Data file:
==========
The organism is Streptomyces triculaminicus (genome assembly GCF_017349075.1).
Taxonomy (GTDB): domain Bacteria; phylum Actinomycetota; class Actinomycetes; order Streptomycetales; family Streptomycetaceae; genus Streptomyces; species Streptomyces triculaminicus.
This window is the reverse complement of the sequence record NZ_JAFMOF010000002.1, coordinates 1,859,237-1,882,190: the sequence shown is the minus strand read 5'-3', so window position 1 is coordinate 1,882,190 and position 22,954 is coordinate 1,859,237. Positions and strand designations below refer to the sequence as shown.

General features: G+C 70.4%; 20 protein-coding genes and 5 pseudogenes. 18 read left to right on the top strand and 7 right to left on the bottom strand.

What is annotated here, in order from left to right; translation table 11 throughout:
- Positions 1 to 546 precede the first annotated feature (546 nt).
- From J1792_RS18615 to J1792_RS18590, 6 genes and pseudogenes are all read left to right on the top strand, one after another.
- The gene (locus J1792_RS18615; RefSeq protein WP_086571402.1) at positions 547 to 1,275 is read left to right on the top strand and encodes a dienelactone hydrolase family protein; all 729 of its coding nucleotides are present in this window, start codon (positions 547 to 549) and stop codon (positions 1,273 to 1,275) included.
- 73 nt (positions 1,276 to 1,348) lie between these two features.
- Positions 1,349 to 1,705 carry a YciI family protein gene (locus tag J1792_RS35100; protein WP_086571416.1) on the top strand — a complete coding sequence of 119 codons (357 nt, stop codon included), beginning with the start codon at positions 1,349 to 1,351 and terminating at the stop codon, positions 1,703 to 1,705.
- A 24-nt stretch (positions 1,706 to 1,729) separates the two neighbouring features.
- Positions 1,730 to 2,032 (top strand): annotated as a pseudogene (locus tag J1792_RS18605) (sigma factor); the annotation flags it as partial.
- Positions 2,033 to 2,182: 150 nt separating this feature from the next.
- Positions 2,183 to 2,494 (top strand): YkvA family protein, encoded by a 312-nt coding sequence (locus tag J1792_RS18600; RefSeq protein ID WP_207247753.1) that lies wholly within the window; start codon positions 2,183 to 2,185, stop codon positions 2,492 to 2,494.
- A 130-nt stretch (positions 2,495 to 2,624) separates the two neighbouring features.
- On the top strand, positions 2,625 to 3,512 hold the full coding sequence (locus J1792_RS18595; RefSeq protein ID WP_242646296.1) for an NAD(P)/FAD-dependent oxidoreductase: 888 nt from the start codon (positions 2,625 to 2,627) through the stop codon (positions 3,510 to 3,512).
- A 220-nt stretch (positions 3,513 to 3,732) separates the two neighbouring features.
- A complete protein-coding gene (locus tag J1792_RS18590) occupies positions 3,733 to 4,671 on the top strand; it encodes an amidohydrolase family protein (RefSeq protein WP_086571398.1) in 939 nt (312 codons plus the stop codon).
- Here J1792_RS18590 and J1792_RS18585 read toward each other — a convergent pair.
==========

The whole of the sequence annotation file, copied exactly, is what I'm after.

The organism is Streptomyces triculaminicus (genome assembly GCF_017349075.1).
Taxonomy (GTDB): domain Bacteria; phylum Actinomycetota; class Actinomycetes; order Streptomycetales; family Streptomycetaceae; genus Streptomyces; species Streptomyces triculaminicus.
This window is the reverse complement of the sequence record NZ_JAFMOF010000002.1, coordinates 1,859,237-1,882,190: the sequence shown is the minus strand read 5'-3', so window position 1 is coordinate 1,882,190 and position 22,954 is coordinate 1,859,237. Positions and strand designations below refer to the sequence as shown.

General features: G+C 70.4%; 20 protein-coding genes and 5 pseudogenes. 18 read left to right on the top strand and 7 right to left on the bottom strand.

What is annotated here, in order from left to right; translation table 11 throughout:
- Positions 1 to 546 precede the first annotated feature (546 nt).
- From J1792_RS18615 to J1792_RS18590, 6 genes and pseudogenes are all read left to right on the top strand, one after another.
- The gene (locus J1792_RS18615; RefSeq protein WP_086571402.1) at positions 547 to 1,275 is read left to right on the top strand and encodes a dienelactone hydrolase family protein; all 729 of its coding nucleotides are present in this window, start codon (positions 547 to 549) and stop codon (positions 1,273 to 1,275) included.
- 73 nt (positions 1,276 to 1,348) lie between these two features.
- Positions 1,349 to 1,705 carry a YciI family protein gene (locus tag J1792_RS35100; protein WP_086571416.1) on the top strand — a complete coding sequence of 119 codons (357 nt, stop codon included), beginning with the start codon at positions 1,349 to 1,351 and terminating at the stop codon, positions 1,703 to 1,705.
- A 24-nt stretch (positions 1,706 to 1,729) separates the two neighbouring features.
- Positions 1,730 to 2,032 (top strand): annotated as a pseudogene (locus tag J1792_RS18605) (sigma factor); the annotation flags it as partial.
- Positions 2,033 to 2,182: 150 nt separating this feature from the next.
- Positions 2,183 to 2,494 (top strand): YkvA family protein, encoded by a 312-nt coding sequence (locus tag J1792_RS18600; RefSeq protein ID WP_207247753.1) that lies wholly within the window; start codon positions 2,183 to 2,185, stop codon positions 2,492 to 2,494.
- A 130-nt stretch (positions 2,495 to 2,624) separates the two neighbouring features.
- On the top strand, positions 2,625 to 3,512 hold the full coding sequence (locus J1792_RS18595; RefSeq protein ID WP_242646296.1) for an NAD(P)/FAD-dependent oxidoreductase: 888 nt from the start codon (positions 2,625 to 2,627) through the stop codon (positions 3,510 to 3,512).
- A 220-nt stretch (positions 3,513 to 3,732) separates the two neighbouring features.
- A complete protein-coding gene (locus tag J1792_RS18590) occupies positions 3,733 to 4,671 on the top strand; it encodes an amidohydrolase family protein (RefSeq protein WP_086571398.1) in 939 nt (312 codons plus the stop codon).
- Here J1792_RS18590 and J1792_RS18585 read toward each other — a convergent pair.